The diagnosis of congenital pancreatic deficiency can be established by the determination of the concentration of pancreatic enzymes in the duodenal juice in suspected cases.1 Of all the diagnostic methods explored, the assay of trypsin has been found to be the most valuable procedure. The method used for the determination of trypsin in the previous study was a viscosimetric one chosen for reliability and sensitivity. This method has the disadvantage of requiring a fairly elaborate equipment, much of which is not found in a hospital routine laboratory. Since the difference between the level of trypsin in congenital pancreatic deficiency and that in other varieties of the celiac syndrome is a wide one, a less sensitive and less elaborate method should be adequate for diagnosis and more practical for routine use. Several methods were tried, and the method of Fermi,2 modified by Palitzsch and Walbum3 and again by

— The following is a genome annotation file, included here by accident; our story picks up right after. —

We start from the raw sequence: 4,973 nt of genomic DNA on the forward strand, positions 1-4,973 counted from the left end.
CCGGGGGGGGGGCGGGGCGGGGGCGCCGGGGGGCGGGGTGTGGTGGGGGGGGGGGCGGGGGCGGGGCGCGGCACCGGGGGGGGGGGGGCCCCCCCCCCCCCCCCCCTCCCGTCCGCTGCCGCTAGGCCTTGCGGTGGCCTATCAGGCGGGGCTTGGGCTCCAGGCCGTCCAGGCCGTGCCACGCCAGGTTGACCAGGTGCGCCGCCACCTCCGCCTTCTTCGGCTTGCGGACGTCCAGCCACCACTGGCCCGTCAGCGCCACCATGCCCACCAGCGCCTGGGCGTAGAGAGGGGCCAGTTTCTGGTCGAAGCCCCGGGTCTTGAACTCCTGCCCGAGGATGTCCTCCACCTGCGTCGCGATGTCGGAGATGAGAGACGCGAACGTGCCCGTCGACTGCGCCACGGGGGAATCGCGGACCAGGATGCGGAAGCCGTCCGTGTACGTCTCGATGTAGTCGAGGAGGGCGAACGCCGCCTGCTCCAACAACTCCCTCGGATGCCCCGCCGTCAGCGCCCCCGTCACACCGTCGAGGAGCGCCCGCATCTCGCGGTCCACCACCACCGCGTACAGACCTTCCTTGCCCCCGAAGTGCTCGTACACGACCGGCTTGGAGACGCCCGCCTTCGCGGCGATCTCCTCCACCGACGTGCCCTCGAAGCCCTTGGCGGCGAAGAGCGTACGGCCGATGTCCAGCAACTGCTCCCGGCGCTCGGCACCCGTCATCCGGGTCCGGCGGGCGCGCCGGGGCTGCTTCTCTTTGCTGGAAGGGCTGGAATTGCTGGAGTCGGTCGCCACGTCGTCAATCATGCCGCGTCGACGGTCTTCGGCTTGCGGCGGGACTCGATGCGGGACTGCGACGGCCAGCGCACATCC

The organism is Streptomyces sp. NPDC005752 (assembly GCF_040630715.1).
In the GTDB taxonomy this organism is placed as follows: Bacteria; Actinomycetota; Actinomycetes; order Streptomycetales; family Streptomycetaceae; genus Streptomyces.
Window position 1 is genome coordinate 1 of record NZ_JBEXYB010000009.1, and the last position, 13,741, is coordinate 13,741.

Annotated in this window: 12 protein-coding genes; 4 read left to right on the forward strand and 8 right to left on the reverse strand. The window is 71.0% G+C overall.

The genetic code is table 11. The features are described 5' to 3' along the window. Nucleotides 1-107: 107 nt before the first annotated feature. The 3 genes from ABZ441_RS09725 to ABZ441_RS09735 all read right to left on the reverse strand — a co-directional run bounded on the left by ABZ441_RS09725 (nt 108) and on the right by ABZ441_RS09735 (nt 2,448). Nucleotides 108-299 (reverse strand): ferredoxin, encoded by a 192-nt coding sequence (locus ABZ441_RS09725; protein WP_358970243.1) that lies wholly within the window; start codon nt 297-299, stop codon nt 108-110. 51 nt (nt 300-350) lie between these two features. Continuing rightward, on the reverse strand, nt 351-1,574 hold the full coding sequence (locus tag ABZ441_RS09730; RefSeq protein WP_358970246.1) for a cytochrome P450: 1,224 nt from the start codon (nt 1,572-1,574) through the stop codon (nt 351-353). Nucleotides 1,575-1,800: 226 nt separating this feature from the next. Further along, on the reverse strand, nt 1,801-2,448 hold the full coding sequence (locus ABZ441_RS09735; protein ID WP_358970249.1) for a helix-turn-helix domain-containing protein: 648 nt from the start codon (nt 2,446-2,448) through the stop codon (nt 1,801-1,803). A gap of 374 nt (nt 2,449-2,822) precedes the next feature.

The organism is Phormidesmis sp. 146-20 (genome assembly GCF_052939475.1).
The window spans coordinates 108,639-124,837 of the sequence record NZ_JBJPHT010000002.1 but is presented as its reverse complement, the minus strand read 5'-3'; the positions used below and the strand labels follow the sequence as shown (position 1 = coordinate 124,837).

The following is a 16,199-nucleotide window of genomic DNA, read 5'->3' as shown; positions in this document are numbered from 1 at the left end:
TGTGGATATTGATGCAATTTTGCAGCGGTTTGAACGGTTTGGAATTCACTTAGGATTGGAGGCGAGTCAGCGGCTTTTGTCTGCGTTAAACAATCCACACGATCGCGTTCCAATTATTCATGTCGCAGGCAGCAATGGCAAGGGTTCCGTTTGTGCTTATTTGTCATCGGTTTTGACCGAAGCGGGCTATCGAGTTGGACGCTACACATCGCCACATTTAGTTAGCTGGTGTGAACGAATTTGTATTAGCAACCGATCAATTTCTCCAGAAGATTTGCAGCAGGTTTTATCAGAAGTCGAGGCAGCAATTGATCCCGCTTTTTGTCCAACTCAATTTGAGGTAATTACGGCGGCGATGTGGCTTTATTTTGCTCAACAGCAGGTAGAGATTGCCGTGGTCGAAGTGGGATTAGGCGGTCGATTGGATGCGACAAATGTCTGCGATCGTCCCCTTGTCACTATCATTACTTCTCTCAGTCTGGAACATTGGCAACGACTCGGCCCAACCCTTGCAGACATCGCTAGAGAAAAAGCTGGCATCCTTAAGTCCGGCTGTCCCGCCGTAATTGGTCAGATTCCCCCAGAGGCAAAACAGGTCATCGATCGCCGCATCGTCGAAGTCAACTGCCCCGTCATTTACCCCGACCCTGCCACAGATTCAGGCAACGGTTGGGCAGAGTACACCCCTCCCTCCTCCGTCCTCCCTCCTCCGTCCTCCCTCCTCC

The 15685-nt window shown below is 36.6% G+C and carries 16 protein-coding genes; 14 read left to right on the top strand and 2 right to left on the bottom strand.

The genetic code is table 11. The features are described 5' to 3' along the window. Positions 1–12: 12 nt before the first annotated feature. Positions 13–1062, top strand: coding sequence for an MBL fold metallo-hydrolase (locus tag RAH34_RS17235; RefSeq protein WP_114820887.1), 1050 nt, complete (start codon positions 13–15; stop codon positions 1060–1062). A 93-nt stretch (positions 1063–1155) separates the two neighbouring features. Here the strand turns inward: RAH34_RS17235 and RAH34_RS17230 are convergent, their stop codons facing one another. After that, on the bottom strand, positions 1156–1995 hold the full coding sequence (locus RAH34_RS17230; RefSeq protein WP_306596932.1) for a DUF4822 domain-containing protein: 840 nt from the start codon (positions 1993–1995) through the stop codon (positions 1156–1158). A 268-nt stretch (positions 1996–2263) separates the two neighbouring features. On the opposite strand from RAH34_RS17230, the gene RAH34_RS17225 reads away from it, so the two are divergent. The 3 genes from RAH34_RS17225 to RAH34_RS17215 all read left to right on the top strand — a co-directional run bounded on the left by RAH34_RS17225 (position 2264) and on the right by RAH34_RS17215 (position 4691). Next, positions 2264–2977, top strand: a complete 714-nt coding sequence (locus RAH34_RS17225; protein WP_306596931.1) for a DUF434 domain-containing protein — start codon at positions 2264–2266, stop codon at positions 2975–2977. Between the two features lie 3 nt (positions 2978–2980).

ANDERSEN DH, EARLY MV. METHOD OF ASSAYING TRYPSIN SUITABLE FOR ROUTINE USE IN DIAGNOSIS OF CONGENITAL PANCREATIC DEFICIENCY. Am J Dis Child. 1942;63(5):891–893. doi:10.1001/archpedi.1942.02010050055005
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